Jejunoileal bypass (JIB) was developed as a surgical treatment for morbid obesity in the early 1950s. However, this procedure is now known to be associated with multiple metabolic complications and has subsequently been abandoned as a viable bariatric procedure. Some of these known complications include renal stone formation, liver failure, migratory arthritis, fat-soluble deficiencies, blind-loop syndrome and severe diarrhea. Additionally, there have been animal models suggesting colon dysplasia after JIB. To our knowledge however, in humans, no colon cancers have been attributed to JIB in the literature. Here we report a 63-year-old morbidly obese female who had a JIB surgery in 1973 and subsequently was found to have numerous sessile colonic polyps throughout her colon and adenocarcinoma of the ascending colon without any family history of colonic polyposis syndromes or colon cancer.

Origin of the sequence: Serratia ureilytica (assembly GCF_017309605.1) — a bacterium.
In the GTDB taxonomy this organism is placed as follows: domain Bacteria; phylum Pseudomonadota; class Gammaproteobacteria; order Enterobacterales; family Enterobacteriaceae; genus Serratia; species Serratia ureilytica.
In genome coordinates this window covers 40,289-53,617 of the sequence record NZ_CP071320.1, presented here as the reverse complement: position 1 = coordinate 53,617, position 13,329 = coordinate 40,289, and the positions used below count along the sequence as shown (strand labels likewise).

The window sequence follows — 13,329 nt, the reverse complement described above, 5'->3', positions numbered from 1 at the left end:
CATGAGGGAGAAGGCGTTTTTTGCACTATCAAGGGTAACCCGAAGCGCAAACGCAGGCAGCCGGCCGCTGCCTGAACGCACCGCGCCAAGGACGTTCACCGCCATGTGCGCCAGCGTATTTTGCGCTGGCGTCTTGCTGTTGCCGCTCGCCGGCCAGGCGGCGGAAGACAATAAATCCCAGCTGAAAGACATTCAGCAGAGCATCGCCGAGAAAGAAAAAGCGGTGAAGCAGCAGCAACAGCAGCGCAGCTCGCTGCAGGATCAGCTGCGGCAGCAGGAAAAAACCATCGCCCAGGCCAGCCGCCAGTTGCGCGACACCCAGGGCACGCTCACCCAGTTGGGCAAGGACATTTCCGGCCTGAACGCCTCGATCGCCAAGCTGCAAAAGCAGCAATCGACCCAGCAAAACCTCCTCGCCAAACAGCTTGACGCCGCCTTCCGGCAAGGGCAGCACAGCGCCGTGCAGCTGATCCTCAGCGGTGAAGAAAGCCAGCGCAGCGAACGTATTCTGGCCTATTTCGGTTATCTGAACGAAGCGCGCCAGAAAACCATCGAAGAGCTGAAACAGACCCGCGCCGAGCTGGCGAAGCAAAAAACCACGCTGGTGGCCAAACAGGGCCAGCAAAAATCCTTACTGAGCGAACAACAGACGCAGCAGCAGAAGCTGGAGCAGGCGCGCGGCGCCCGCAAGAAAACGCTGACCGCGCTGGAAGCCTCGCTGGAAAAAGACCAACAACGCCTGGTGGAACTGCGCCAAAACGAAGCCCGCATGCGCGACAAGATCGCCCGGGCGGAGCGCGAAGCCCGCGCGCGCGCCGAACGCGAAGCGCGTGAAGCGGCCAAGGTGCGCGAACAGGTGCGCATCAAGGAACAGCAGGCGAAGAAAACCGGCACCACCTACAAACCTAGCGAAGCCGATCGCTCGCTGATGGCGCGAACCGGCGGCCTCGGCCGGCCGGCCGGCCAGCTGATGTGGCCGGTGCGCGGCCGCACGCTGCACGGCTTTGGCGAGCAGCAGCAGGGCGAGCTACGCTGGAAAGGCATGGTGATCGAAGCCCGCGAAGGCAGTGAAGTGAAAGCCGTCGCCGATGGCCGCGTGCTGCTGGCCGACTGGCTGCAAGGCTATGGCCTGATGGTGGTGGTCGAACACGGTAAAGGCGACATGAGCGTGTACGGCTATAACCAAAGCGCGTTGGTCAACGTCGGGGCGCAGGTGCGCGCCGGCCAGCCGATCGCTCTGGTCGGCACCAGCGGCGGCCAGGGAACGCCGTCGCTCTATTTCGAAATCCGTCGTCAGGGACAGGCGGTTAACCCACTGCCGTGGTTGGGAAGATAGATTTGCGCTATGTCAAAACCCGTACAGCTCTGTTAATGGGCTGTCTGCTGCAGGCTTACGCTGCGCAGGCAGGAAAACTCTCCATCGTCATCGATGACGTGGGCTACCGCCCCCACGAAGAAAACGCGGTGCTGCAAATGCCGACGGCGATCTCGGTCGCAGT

|Original language||English (US)|
|Journal||Journal of surgical case reports|
|State||Published - Nov 2017|
- Journal Article